As a Clarence Court Egg lover and regular Smokehouse customer I have been looking forward to the opening of Neil Rankin’s new eatery in Moorgate. I was unsure what to expect of the new eggy concept but hoped that whatever was going to be on offer would be at least as delightful as the food served in his Islington flagship.
From the outside Bad Egg looks a bit like an American Diner, maybe like a Byron. No offence. Its location inside an impressive mall on Ropemaker Street is a somewhat odd choice – Bad Egg feels much more rebellious than the surrounding franchised eateries and their clientele, but maybe a hint of rebellion will do City Point some good.
Bad Egg surprised me. It could have been the instigator of an egg revolution, with some sort of re-invention of the egg as an ingredient. Okay … maybe that is a bit much.
But it could have served strange concoctions and totally surprising dishes – and maybe that is what I was secretly hoping for. You couldn’t blame me as the connection to historical egg dishes of various regions was one of the talking points in many PR pieces ahead of the opening. But it turns out that is actually not what Bad Egg is about or even trying to do. Instead it feels very much like it has its roots firmly placed within the culture of John Salt. With Rankin’s connection this doesn’t come as much of a surprise, but if you are expecting something really different, then you probably should look elsewhere.
As a logical consequence the dishes on offer are old favourites such as ribs, fried chicken and burgers with the option of eggs on top. Maybe a bit flippant, but I would comfortably admit that most of the menu items are perfectly enjoyable without the yolky topping. It makes it hard to take the idea too seriously.
Maybe a better way to enjoy the food is to accept that it is a simple concept and unpretentious in its nature. Do I want an egg on top of my fries? Yes why not. Do I think it is an amazing idea? No. But enough of my party pooping.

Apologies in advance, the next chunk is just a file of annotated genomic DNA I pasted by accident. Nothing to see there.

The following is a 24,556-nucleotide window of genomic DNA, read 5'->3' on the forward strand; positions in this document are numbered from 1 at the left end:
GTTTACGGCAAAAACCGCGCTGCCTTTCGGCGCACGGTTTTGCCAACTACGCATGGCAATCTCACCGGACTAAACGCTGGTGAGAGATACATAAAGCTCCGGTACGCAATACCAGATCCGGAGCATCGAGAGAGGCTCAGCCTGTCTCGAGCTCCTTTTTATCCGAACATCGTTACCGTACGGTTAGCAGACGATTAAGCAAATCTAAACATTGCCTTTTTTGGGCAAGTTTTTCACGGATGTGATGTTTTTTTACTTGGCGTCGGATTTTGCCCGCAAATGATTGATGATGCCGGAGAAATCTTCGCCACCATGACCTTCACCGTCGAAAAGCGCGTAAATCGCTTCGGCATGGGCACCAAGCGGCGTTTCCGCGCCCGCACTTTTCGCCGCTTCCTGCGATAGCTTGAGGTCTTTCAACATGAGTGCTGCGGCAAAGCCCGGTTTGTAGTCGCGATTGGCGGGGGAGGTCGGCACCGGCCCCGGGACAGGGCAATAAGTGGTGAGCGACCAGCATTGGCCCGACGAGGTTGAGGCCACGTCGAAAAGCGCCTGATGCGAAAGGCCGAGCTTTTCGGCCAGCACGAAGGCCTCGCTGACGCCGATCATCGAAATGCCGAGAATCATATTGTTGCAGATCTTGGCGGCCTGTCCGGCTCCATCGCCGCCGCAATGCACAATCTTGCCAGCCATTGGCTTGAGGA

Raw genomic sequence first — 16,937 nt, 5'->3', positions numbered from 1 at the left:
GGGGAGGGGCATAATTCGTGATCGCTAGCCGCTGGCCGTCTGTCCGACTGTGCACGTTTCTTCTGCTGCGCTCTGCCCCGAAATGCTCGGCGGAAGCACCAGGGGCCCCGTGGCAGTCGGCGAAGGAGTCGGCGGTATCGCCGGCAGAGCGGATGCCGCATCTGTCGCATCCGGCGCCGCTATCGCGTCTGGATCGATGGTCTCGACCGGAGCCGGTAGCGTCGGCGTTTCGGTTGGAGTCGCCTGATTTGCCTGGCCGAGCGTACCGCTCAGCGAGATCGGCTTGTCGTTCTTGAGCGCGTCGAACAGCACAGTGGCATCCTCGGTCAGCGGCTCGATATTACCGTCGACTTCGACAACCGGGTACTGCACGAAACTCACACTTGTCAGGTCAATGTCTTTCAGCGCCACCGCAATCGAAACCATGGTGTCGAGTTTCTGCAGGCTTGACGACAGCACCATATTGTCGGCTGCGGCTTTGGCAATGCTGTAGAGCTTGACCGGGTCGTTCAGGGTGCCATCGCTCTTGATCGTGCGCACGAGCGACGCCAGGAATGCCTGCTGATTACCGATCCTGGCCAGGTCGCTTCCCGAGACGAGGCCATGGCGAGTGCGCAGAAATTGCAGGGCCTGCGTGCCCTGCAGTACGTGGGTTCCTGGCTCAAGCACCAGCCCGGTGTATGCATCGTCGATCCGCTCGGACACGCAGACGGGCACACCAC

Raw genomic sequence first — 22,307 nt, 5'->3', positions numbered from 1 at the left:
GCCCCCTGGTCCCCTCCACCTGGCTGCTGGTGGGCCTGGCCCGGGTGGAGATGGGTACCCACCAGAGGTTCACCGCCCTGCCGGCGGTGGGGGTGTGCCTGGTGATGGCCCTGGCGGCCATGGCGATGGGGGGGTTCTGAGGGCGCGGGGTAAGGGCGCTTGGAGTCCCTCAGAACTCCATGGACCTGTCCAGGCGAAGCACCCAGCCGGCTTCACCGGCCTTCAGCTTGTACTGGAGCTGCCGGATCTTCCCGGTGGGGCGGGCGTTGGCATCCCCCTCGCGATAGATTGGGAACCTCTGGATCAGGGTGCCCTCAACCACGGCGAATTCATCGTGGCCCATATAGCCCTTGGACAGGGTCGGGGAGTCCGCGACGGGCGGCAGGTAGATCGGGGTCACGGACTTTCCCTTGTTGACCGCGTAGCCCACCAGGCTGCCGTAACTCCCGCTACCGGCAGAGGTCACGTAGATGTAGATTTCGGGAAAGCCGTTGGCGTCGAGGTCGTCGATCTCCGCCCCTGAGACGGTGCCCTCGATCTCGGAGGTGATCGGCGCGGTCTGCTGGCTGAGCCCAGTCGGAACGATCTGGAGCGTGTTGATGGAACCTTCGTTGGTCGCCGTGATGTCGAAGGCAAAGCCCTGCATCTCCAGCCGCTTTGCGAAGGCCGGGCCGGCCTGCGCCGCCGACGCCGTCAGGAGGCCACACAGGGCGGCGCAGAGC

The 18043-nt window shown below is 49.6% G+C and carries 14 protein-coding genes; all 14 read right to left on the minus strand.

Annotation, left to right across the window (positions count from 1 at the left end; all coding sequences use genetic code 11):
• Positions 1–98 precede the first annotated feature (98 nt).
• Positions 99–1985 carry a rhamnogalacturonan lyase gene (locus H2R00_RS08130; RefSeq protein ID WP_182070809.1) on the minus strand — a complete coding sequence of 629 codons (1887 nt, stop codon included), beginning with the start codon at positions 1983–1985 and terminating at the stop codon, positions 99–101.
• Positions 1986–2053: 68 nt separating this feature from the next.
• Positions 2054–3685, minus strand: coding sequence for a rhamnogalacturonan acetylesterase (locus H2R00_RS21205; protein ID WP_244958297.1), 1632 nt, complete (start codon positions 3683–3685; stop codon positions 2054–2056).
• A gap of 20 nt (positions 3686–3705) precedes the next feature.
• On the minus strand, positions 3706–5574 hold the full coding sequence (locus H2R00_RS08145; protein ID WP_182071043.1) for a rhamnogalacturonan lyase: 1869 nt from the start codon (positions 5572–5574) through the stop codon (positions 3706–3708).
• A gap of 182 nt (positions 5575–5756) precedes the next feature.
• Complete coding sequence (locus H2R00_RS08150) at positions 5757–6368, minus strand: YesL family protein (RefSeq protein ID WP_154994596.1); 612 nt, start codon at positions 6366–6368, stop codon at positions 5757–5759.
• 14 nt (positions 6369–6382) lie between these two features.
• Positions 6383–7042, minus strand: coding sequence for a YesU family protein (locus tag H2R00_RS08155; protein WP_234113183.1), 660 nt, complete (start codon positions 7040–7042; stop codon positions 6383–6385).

One thing that needs a special mention are the baked egg dishes which stand out from the other choices on the menu, not only for actually having a variety of food groups included – note to self: batter is not a food group – but also because they are egg dishes that aren’t just using the concept as a gimmick. There is some cultural influences of the Middle East, India or South Americas – and the flavours were all there, the yolks were runny and buttery and the tacos (in our Huevos Rancheros) added a really crunchy additional texture. Very nice. There are 2 others – The Samba and Queso and also the Goats Curd and Harissa baked eggs. A real shame we were too stuffed to try them.
Also, as mentioned many times elsewhere, I am a big chicken wing lover, and the Korean Fried wings were gooey, sticky goodness. Perfect. I am aware of the irony that this was a non egg dish, but they really were my favourite!
As you can possibly begin to notice the dishes became a little bit hard to distinguish from each other after a while, not only visually but also in terms of taste. Another egg on top dish was the fried potatoes, fried chicken dish below. Tasted like breakfast. Like good, nutritious hangover breakfast.
Bad Egg is a fun place that suffers little bit from the constraints of its own concept. Being egg themed might not mean that you are gimmicky, but stating that some vibrant culinary traditions (of the egg) are being pushed here seems like a bit of a stretch to me.
The food is very enjoyable but similar to other places in London such as John Salt, Spuntino or maybe even Meat Liquor, without a doubt formidable company. But not enough really stood out to distinguish Bad Egg from its brothers and sisters. I do love the fact that it exists, but with all taken into account I much rather continue frequenting Smokehouse, but maybe that is just me.